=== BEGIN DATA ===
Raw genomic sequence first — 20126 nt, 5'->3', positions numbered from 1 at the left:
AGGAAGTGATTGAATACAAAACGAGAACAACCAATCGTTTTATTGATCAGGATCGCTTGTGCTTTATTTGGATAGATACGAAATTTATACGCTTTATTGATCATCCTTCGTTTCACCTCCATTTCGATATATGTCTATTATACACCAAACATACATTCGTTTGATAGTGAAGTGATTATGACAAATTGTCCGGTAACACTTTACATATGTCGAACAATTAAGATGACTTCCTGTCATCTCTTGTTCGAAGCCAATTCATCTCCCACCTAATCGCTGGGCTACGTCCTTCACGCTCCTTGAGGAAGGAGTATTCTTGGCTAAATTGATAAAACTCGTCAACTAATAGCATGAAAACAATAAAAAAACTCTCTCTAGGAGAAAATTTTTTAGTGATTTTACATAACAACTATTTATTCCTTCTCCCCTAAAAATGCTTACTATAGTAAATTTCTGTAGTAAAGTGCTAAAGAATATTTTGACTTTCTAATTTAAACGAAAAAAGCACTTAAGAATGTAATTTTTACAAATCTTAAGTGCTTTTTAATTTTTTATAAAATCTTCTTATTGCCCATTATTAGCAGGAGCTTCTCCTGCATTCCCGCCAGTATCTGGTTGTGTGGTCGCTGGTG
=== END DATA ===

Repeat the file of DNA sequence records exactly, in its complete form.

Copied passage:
Raw genomic sequence first — 20126 nt, 5'->3', positions numbered from 1 at the left:
AGGAAGTGATTGAATACAAAACGAGAACAACCAATCGTTTTATTGATCAGGATCGCTTGTGCTTTATTTGGATAGATACGAAATTTATACGCTTTATTGATCATCCTTCGTTTCACCTCCATTTCGATATATGTCTATTATACACCAAACATACATTCGTTTGATAGTGAAGTGATTATGACAAATTGTCCGGTAACACTTTACATATGTCGAACAATTAAGATGACTTCCTGTCATCTCTTGTTCGAAGCCAATTCATCTCCCACCTAATCGCTGGGCTACGTCCTTCACGCTCCTTGAGGAAGGAGTATTCTTGGCTAAATTGATAAAACTCGTCAACTAATAGCATGAAAACAATAAAAAAACTCTCTCTAGGAGAAAATTTTTTAGTGATTTTACATAACAACTATTTATTCCTTCTCCCCTAAAAATGCTTACTATAGTAAATTTCTGTAGTAAAGTGCTAAAGAATATTTTGACTTTCTAATTTAAACGAAAAAAGCACTTAAGAATGTAATTTTTACAAATCTTAAGTGCTTTTTAATTTTTTATAAAATCTTCTTATTGCCCATTATTAGCAGGAGCTTCTCCTGCATTCCCGCCAGTATCTGGTTGTGTGGTCGCTGGTG